How do you think God might want to give you more faith in the area of your sexuality?
This thoughtful question was posed a few years ago by Alice Fryling in the InterVarsity article, Scripture and Waiting.
Gosh! It’s so rare to hear someone connecting faith to sexuality. All around us it seems that sexuality is about our needs, our desires, our bodies, our passions, or even just simply our own unique expression—but rarely does it seem to be about faith.
However, if we call ourselves Christians—followers of Jesus—and we say that Jesus is Lord over everything in our lives, then that should include our sexuality, even if it may appear that we seem out of step with the world around us.
Jesus’ call to the original disciples was much more than just believing a set of tenets; in following Jesus, they left everything behind. This is not the normal way of the world. The apostle Paul exhorts believers to live a sacrificial life:
“I appeal to you therefore, brothers and sisters, by the mercies of God, to present your bodies as a living sacrifice, holy and acceptable to God, which is your spiritual worship. Do not be conformed to this world, but be transformed by the renewing of your minds, so that you may discern what is the will of God—what is good and acceptable and perfect” (Romans 12:1,2).
Think with me for a moment about the following scenarios. What might it look like to live out the Christian faith and not conform to the standard behavior of this world?
It seems everyone around you is hooking up. Even when you’re walking to class, you always see people holding hands or making out—coupled! You wonder, what is wrong with me?
You know that you had too much to drink at the party, but did that give him the right to keep going when you said “No”?
You have felt same-sex attraction for as long as you can remember, but now that you’re at college and away from home, you wonder if you should act on it.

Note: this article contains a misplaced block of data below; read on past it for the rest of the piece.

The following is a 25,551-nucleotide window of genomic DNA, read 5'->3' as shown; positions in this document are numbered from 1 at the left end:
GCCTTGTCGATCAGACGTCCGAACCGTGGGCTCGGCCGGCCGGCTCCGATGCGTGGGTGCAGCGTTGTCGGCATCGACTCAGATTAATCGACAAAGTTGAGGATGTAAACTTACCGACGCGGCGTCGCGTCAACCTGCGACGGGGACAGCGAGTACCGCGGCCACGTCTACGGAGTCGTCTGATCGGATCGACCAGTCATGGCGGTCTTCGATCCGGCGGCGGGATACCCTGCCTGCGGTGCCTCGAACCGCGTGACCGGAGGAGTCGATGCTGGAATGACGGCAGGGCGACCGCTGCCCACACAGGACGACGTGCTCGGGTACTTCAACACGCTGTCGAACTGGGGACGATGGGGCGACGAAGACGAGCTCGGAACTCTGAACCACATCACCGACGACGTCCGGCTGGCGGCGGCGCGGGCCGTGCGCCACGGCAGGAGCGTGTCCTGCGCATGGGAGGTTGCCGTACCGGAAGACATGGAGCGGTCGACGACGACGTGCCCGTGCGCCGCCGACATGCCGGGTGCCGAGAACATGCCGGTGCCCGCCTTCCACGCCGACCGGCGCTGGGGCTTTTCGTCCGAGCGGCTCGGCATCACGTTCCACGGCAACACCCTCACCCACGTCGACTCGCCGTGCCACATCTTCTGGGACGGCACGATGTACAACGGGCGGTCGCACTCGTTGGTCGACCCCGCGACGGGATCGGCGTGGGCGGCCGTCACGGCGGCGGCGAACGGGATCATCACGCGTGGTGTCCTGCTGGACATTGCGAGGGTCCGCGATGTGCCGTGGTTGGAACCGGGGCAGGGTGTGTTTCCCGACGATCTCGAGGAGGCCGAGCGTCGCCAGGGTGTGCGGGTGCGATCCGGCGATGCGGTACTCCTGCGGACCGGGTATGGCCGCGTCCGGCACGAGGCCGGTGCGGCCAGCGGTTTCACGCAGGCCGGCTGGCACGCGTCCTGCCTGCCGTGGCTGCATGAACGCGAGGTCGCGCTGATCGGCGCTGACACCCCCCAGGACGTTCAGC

Alone again in an empty dorm room on a Saturday night, but you are only a screen and a strong wireless signal away from free porn.
You’ve been dating your girlfriend for three months and although you’ve kept pure, it is getting much more difficult to keep a boundary that few seem to hold any longer. What’s the harm of having sex, anyway?
Your new romantic interest wants you to post a pic of your bare body part to Snapchat.In these situations, how do you think God might want to give you more faith in the area of your sexuality?
Frederick Buechnerwrites, “Part of the inner world of everyone is this sense of emptiness, unease, incompleteness, and I believe that this in itself is a word from God, that this is the sound that God’s voice makes in a world that has explained him away” (Secrets in the Dark: A Life in Sermons).
It is precisely in these desires, in these agonizingly lonely places, where God waits for us, offering himself to us and longing for us to turn to him. And in turning toward God, our faith increases and our capacity expands to believe that God may meet us in this need.
It was in the devastatingly lonely garden of Gethsemane—the place where olives were crushed—that Jesus relinquished his desires to those of the Father when he said, “Not what I will, but what you will” (Mark 14:36).
Sexuality is an area where we all need help. All. Of. Us. No one is spared.
This is why InterVarsity’s Discipleship Steering Committee has compiled a Sexuality and Relational Health Toolkit with more than 100 resources to equip you for vibrant Christian ministry in the sexualized culture of the 21st century.
Covering broad topics, these resources offer help for porn addiction, the gifts and challenges of singleness, how to build relationships in the LGBTQ community, sexual assault, how to grow in intimacy, and so much more. We will continue to update and add resources to this collection.
Browse the Toolkit now and become familiar with the wide variety of materials at the beginning of the school year.
It is our hope that this Sexuality and Relational Health Toolkit will help you gain more faith in the area of your sexuality as you journey with God.
Carolyn M. Carney is Assistant Regional Director for Spiritual Formation & Prayer in NY/NJ Region. Carolyn has worked with InterVarsity for over 30 years, including two years in South Africa. She serves locally and nationally, influencing the work in Spiritual Formation, Prayer and Discipleship. Nationally, she serves on the Discipleship Steering Committee where she provides leadership for the development of resources in the area of Sexuality and Relational Health. She lives in Jersey City with her husband, David.
The blog is an avenue for staff and student leaders to hear from the visionary leaders of Collegiate Ministries about theological formation, discipleship, chapter planting, chapter growth, and other key ministry themes for campus work.